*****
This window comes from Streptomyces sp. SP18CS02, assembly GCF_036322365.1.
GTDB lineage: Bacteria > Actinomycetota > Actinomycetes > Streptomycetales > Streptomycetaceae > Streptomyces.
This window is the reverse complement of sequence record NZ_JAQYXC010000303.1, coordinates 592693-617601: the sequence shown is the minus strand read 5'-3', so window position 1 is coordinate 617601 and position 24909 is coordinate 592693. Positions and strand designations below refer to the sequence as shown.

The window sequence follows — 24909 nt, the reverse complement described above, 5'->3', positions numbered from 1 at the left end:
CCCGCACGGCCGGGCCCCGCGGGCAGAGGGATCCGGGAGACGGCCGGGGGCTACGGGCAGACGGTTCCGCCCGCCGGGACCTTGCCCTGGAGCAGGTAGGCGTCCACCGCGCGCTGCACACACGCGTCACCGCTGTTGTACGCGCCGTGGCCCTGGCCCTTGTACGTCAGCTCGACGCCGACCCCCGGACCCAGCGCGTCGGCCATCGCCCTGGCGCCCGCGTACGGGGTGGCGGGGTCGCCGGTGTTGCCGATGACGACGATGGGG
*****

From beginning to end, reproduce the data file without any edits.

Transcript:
This window comes from Streptomyces sp. SP18CS02, assembly GCF_036322365.1.
GTDB lineage: Bacteria > Actinomycetota > Actinomycetes > Streptomycetales > Streptomycetaceae > Streptomyces.
This window is the reverse complement of sequence record NZ_JAQYXC010000303.1, coordinates 592693-617601: the sequence shown is the minus strand read 5'-3', so window position 1 is coordinate 617601 and position 24909 is coordinate 592693. Positions and strand designations below refer to the sequence as shown.

The window sequence follows — 24909 nt, the reverse complement described above, 5'->3', positions numbered from 1 at the left end:
CCCGCACGGCCGGGCCCCGCGGGCAGAGGGATCCGGGAGACGGCCGGGGGCTACGGGCAGACGGTTCCGCCCGCCGGGACCTTGCCCTGGAGCAGGTAGGCGTCCACCGCGCGCTGCACACACGCGTCACCGCTGTTGTACGCGCCGTGGCCCTGGCCCTTGTACGTCAGCTCGACGCCGACCCCCGGACCCAGCGCGTCGGCCATCGCCCTGGCGCCCGCGTACGGGGTGGCGGGGTCGCCGGTGTTGCCGATGACGACGATGGGG